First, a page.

Mental Combat in action
Stage One: Determine Time Frame
Physical combat does literally turn-by-turn. Mental combat doesn't need to work that way. At the beginning of Mental combat the storyteller and party decides a time frame fitting the Mental combat. A move in a chess game can take place in three seconds, but it can takes minutes. Alternately, two scholars debating academic theories through written correspondence may receive a letter every week, making one turn equal a week. In cases where a turn in Mental combat is longer than a Physical combat turn (three seconds) the storyteller can decide that the character can perform other actions during the "turn."
Stage Two: Determine Intent
It is possible that the intent of each character in Mental combat is "to win," however Mental combat is often about trying to achieve some kind of result that goes beyond the mere mark of success; the vampire hunting his prey through the forest hopes to, well, catch his prey. The prey hopes to escape. Stakes may also be used, literal or abstract; two characters playing chess might play for a set of literal, spoken stakes. The winner might get to expand his domain, for instance. The loser might have to give up a favored servant. Abstract stakes might not be know to the characters. The two scholars fighting over academic theory might unknowingly be putting up a dot in Status: Academia; the winner gains one, the loser forfeits one.
Stage Three: Determine Aptitude
Compare the Aptitudes of each character involved in the scene, the highest goes first, then next-highest, all the way to the lowest. It certain situations this may not be necessary such as a chess game. In such a case, skip this step.
Stage Four: Attack
Mental attacks may not be against one's opponent; but it is an attack against his "game." A character outguesses and outwits his opponent's effortsâ€”hoping to untangle his knot, so to speak. The player describes how she wants to make her attackâ€”in a chess game, she might say, "I play defensively, reserving my big guns for the later-stage game." In the battle of academic theory, she might say, "I suspect my opponent's going to take a stuffy academic route, so I'll instead go for something that dazzlesâ€”less facts, but more flourish." The above examples might warrant, in order; Wits + Academics, or Intelligence + Expression. The vampire hunting his prey might make an Intelligence + Survival roll, while the prey might attempt a Wits + Stealth roll. Both Physical and Social Skills can apply during Mental combat, though only Mental Attributes should be used. Attacks follow the basic formula of:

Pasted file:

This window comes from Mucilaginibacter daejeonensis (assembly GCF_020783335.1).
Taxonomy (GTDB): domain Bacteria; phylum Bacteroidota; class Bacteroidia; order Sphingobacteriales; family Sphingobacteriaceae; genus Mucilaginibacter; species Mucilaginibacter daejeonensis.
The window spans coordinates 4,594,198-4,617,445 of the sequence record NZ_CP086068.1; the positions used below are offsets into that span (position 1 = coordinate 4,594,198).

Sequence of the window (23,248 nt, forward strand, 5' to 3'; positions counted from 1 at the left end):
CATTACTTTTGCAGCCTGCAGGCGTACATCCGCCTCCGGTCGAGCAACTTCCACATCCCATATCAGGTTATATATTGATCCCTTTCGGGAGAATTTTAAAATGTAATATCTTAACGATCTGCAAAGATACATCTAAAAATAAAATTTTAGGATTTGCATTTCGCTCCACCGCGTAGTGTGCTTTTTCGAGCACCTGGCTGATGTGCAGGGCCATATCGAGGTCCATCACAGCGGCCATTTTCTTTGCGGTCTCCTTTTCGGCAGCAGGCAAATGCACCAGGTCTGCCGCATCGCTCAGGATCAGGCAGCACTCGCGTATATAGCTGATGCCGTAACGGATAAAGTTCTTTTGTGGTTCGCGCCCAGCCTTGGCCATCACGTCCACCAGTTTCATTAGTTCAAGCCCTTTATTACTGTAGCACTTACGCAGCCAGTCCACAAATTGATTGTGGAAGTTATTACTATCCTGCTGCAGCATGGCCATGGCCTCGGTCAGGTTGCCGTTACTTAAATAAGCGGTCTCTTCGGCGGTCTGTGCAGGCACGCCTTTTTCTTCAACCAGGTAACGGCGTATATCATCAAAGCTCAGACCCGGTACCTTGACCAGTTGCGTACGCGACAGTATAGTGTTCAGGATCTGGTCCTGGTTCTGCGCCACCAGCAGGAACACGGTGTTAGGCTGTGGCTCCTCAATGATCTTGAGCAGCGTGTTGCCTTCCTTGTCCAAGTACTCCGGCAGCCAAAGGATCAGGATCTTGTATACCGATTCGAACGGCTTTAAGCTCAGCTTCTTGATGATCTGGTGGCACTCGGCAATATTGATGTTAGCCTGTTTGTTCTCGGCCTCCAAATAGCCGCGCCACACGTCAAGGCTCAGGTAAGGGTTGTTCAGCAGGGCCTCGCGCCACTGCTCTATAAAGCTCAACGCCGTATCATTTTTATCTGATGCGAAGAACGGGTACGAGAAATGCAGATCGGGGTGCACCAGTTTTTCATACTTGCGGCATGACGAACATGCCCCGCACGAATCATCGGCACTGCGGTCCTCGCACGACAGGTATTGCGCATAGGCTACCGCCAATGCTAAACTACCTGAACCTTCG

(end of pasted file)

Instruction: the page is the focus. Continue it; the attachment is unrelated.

Mental Attribute + Appropriate Skill - Acumen +/- modifiers
Stage Five: Repeat, Resolve
Continue the turns, just like with Physical combat, until one character's Gray Matter track is entirely filled up. When that happens, that character has lost Mental combat. The victor's intent is fulfilled, and if any stakes were on the table, they come to pass.
I will not upload a list of mental modifiers due to the fact that Mental combat covers a way wider spectrum than Social or Physical combat and frankly I am too tired to think of any at the moment.
When you begin to lose Gray Matter it will decrease your characters mental performance as your character only has so much "mental energy" to go around. Just like with Health, one begins to accumulate penalties to mental rolls at the last three Gray Matter boxes (-1, then -2, then -3). When a character reaches zero Gray Matter he is completely "fried" and incurs a -5 to all mental rolls.
Characters regain one point of Gray Matter per day but not when involved in a Mental combat. However, unlike with Health or with Nerve, it is very easy to "reset" one's Gray Matterâ€”choosing not to regain one's Willpower point upon awakening (in other terms, spending that Willpower to achieve an effect) allow the character to erase all damage from the Gray Matter pool. It allows him to awake mentally refreshed.
This post has been edited by Blacktrench: May 31 2012, 01:52 PM